Technology instruction interactions ranged in complexity from simple device troubleshooting (e.g., customer wants to find a place where laptop can be plugged in to charge) to complex instruction in areas such as file management concepts, networking, document composition, and online etiquette.


A number of technology coded interactions were blended with informational needs. Customers were in the library attempting to accomplish a set task layered with social meaning and technology instruction (e.g., applying for a job online). These interactions required staff to instruct in information literacy skills and to guide in reference mediation of the resource.

Help in Three Areas: Computers, Printing, and Self Checkout

A major finding of the study was that of 1920 technology questions (and of 6,099 questions in total), 1,032 pertained to assistance with computer workstations and a further 383 questions pertained to printing from the library’s public workstations. As well, 224 customers requested help with the library’s self checkout kiosks. It is important to examine why these three areas appeared so dominantly.



Figure 3

Types of help provided for technology coded interactions.


Textual analysis of the technology help data revealed that customers requested help that varied in complexity with computers, printing, and other key self service technologies such as the self checkout machines. Some of this help was due to the interplay of task complexity and gaps in computer or information literacy on the part of customers (e.g., a customer needed to apply for a job online, but first needed to receive instruction on email), but help requests were also physically observed to arise due to critical usability issues with key systems.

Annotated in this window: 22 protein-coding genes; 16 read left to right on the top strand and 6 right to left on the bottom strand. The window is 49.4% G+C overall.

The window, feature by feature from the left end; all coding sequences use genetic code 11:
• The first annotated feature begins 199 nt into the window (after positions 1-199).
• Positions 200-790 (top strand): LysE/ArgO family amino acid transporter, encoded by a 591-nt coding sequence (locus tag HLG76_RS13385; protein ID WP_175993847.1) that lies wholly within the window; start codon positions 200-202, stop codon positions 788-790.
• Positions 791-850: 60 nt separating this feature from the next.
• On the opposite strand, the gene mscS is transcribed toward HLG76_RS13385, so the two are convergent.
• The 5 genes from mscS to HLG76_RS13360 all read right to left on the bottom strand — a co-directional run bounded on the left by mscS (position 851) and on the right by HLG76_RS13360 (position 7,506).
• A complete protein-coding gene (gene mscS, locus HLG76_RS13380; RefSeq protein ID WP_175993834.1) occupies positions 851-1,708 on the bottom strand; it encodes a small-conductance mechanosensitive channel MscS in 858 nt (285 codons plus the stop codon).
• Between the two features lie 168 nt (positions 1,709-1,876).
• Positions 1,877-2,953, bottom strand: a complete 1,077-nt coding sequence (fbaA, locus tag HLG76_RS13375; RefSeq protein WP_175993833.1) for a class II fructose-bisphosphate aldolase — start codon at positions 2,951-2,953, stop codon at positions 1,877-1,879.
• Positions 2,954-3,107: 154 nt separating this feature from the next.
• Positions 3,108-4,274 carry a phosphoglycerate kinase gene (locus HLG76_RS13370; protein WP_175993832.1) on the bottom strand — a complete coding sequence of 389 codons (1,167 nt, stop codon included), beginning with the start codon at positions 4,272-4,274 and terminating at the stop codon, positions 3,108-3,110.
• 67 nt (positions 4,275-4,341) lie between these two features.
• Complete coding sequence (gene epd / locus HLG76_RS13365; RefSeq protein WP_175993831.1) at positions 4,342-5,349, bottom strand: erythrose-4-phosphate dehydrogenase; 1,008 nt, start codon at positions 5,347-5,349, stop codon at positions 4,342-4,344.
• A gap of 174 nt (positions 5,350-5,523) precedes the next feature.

One of the most critical usability issues was located in the unfamiliar interface presented by software on the library’s Internet workstations. This interface, while operating atop Windows XP, disrupted customer expectations for the Microsoft Windows “desktop metaphor” by omitting the Start Bar and Windows Explorer. Further, the interface forced customers through a third party “application launcher” that appears in the middle of the screen and involves a vertical scrollbar for selecting applications. The restrictions applied through the software also forced customers to access removable media (memory sticks) through the Open File menu choice in common applications, a process that appeared to be idiosyncratic and unexpected for customers. Textual analysis and physical observation revealed this interface to be problematic for computer savvy customers who appeared to be familiar with the Windows environment. It was also observed to be problematic as a learning environment for customers who indicated, verbally or otherwise, inexperience or anxiety with computer use. This is particularly troubling to consider when it appeared that some of those customers were at the library for the very purpose of accessing digital literacy instruction in the form of one-on-one computer tutorials. Although the computer workstations stood out in the survey results, the self checkout machines were the third most reported object in technology help requests and all branch locations surveyed included at least one self checkout machine. Textual analysis and observation revealed two kinds of help requested with self checkout machines: the first type of help requested was when the self checkout would not perform a specific, expected, user-initiated task, such as checking out an item or printing a receipt. Textual analysis revealed that this failure sometimes arose due to a system generated condition (e.g., library policy blocks checkouts at a $10 fine count, with the idea that customers will approach a desk and resolve the bill). At other times, the interaction text spoke to problems where the failure was more mechanical in nature (e.g., a jammed receipt printer is easy for customers to diagnose and report to the desk).